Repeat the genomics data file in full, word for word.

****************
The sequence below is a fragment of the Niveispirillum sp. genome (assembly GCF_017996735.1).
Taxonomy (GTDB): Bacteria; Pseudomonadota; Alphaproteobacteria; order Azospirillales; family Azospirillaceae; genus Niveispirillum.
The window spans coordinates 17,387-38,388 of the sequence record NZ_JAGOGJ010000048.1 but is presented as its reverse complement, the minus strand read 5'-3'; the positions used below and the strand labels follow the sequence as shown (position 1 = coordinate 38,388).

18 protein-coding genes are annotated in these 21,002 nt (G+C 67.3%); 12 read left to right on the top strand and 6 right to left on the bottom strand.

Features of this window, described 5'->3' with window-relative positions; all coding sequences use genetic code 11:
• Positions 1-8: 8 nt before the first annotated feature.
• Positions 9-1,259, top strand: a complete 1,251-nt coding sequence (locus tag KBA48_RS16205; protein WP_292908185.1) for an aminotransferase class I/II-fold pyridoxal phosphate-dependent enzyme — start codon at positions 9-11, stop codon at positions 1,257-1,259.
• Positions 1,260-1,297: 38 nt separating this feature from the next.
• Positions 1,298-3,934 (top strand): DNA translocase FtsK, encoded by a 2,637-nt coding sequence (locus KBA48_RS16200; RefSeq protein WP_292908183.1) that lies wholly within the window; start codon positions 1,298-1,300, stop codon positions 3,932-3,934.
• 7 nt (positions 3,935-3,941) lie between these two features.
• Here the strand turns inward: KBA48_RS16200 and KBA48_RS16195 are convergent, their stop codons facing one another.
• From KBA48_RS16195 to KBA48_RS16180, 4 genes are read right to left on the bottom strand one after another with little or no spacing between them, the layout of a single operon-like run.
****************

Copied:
The sequence below is a fragment of the Niveispirillum sp. genome (assembly GCF_017996735.1).
Taxonomy (GTDB): Bacteria; Pseudomonadota; Alphaproteobacteria; order Azospirillales; family Azospirillaceae; genus Niveispirillum.
The window spans coordinates 17,387-38,388 of the sequence record NZ_JAGOGJ010000048.1 but is presented as its reverse complement, the minus strand read 5'-3'; the positions used below and the strand labels follow the sequence as shown (position 1 = coordinate 38,388).

18 protein-coding genes are annotated in these 21,002 nt (G+C 67.3%); 12 read left to right on the top strand and 6 right to left on the bottom strand.

Features of this window, described 5'->3' with window-relative positions; all coding sequences use genetic code 11:
• Positions 1-8: 8 nt before the first annotated feature.
• Positions 9-1,259, top strand: a complete 1,251-nt coding sequence (locus tag KBA48_RS16205; protein WP_292908185.1) for an aminotransferase class I/II-fold pyridoxal phosphate-dependent enzyme — start codon at positions 9-11, stop codon at positions 1,257-1,259.
• Positions 1,260-1,297: 38 nt separating this feature from the next.
• Positions 1,298-3,934 (top strand): DNA translocase FtsK, encoded by a 2,637-nt coding sequence (locus KBA48_RS16200; RefSeq protein WP_292908183.1) that lies wholly within the window; start codon positions 1,298-1,300, stop codon positions 3,932-3,934.
• 7 nt (positions 3,935-3,941) lie between these two features.
• Here the strand turns inward: KBA48_RS16200 and KBA48_RS16195 are convergent, their stop codons facing one another.
• From KBA48_RS16195 to KBA48_RS16180, 4 genes are read right to left on the bottom strand one after another with little or no spacing between them, the layout of a single operon-like run.